I also believe that how you raise a child, and the love and support you provide them with, is more important than the genes you pass on. That is what makes you a parent.

And that I could still provide, if I want to one day. As of today, I do not know if I will ever want to, or if I will ever feel ready to foster or adopt a child. But that is one door that I am not closing as, contrary to the idea of preserving my fertility, it is in line with my principles, and it is something that I would feel comfortable with.

These are the answers that I gave the fertility specialist. Almost 21 months after that day, I still believe every single one of the reasons I gave.

This summer has been one of reflexion. So many of my friends and family have announced a pregnancy, or have actually given birth. I have met half a dozen babies and toddlers, played with them, observed them, cared for them.

I do feel something when I see my friends pregnant, or interacting with their children. But it is not pain, it is not jealousy, it is not hurt.

I guess if I had to define it, I would say it is the knowledge that they have something that I will never have. It is knowing that they are experiencing something that I will never understand fully. There is a detachedness to the way I act and think around them.

I love meeting them. I love talking to my friends and family about their experiences as new parents. There is an awkwardness, but it is only in my head, and it does not prevent me from being happy for them.

I am comfortable with my decision. It is not an easy decision, and I do sometimes feel a sort of sadness that I will not have the chance to share the same experiences as my friends.

I do not regret it. There has not been one day, in the last two years, where I told myself I had made the wrong choice. When you are struggling as I am with survivorship, having that assurance is everything.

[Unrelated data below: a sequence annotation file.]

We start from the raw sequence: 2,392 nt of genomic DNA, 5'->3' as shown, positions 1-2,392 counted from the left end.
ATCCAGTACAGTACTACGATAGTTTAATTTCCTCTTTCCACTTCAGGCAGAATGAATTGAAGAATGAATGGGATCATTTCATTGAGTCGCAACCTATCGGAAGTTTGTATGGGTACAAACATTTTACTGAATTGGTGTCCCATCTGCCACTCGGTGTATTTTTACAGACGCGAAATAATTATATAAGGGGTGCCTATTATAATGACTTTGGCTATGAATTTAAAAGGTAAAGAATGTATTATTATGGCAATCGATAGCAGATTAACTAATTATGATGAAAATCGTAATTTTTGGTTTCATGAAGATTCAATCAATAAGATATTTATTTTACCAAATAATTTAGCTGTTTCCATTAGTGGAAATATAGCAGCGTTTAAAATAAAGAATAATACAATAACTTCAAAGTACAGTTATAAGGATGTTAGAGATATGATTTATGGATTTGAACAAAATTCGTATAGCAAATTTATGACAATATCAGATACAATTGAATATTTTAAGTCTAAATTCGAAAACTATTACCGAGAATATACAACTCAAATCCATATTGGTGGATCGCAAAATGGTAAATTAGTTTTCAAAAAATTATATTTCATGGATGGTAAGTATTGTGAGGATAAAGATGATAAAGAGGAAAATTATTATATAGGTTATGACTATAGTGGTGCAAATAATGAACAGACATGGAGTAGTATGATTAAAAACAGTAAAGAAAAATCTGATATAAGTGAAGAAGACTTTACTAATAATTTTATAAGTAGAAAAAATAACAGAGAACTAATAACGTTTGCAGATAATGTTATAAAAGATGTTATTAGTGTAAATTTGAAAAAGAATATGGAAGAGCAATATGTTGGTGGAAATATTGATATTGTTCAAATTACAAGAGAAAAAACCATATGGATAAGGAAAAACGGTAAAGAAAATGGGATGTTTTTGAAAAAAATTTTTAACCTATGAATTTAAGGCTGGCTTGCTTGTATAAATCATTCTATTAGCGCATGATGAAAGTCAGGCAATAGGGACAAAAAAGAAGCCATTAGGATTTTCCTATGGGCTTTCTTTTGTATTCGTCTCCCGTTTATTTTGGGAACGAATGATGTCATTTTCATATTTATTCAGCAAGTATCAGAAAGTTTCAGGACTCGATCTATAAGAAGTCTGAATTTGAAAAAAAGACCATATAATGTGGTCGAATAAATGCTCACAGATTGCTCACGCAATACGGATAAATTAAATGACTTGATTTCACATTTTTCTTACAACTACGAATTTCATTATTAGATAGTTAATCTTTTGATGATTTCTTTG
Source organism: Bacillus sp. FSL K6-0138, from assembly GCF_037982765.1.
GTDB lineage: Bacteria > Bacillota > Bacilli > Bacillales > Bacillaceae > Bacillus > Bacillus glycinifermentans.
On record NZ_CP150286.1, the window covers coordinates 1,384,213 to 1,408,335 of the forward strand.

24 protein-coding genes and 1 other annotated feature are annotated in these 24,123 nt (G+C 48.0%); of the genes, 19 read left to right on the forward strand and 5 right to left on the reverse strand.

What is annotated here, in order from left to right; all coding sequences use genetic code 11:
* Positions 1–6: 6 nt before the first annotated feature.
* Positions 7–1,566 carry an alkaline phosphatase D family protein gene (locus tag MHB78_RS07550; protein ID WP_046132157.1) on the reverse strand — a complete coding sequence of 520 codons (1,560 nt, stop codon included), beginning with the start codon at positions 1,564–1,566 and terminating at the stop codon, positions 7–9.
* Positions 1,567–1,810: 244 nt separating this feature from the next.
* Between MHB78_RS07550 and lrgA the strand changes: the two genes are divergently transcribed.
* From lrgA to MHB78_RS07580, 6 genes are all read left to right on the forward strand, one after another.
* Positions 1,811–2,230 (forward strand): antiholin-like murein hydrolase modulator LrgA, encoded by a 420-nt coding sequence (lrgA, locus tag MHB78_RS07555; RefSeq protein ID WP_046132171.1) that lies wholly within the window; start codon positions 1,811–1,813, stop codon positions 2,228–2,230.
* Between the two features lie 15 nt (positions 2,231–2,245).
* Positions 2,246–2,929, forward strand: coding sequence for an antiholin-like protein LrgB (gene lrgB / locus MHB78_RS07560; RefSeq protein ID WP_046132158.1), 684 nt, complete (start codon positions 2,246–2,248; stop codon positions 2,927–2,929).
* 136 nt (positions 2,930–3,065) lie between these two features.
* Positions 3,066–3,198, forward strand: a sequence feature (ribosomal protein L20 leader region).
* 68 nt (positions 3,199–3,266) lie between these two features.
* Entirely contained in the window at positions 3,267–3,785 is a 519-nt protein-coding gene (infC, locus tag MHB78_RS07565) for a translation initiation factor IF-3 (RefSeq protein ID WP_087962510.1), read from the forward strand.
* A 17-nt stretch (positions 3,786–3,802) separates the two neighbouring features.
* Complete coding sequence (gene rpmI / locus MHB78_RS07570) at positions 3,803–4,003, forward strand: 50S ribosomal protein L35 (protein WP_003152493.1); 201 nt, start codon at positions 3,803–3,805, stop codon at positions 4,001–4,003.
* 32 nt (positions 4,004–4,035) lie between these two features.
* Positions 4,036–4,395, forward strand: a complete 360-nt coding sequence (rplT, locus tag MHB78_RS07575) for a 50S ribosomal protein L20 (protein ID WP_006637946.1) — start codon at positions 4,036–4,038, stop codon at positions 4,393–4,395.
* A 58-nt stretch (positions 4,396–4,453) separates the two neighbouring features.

Numb

Stoic, impassive, apathetic, unfeeling.

Disconnected.

Waking up and feeling like I am not in control of my own body.

I go swimming, my legs move, my arms push against the water to keep me afloat.

Automatically.

I cannot hear, I cannot feel, I cannot smell anything but the water. I am numb.

I go home and I look at my hands. They are moving, typing. It does not feel like they belong to me.

Good news, bad news. My face shows nothing. My face is not mine.

I look in control, but it does not feel like it. My brain is locked inside my body, so deep that it controls nothing.

I am a robot.

I lift my arm and let it fall back down. I watch it happen, I am so far away. My body is an empty vessel, carrying me from one place to the next.

I feel nothing. I feel empty.

I do not belong in my body – my body does not belong to me.

I watch life happen. Happen to people around me, happen to this imposter that is in my body.

I am numb.

I know I feel emotions. I know I am capable of it. But I watch them happen to me, to that other person, the one in my body.